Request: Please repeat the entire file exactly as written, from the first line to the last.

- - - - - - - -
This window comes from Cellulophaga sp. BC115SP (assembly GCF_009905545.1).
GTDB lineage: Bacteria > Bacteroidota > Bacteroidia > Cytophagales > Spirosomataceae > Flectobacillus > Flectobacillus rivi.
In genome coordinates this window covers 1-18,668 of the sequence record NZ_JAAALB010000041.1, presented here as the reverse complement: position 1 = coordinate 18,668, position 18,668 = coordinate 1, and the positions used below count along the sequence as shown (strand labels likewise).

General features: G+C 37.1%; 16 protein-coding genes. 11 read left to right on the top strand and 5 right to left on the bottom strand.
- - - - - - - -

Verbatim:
This window comes from Cellulophaga sp. BC115SP (assembly GCF_009905545.1).
GTDB lineage: Bacteria > Bacteroidota > Bacteroidia > Cytophagales > Spirosomataceae > Flectobacillus > Flectobacillus rivi.
In genome coordinates this window covers 1-18,668 of the sequence record NZ_JAAALB010000041.1, presented here as the reverse complement: position 1 = coordinate 18,668, position 18,668 = coordinate 1, and the positions used below count along the sequence as shown (strand labels likewise).

General features: G+C 37.1%; 16 protein-coding genes. 11 read left to right on the top strand and 5 right to left on the bottom strand.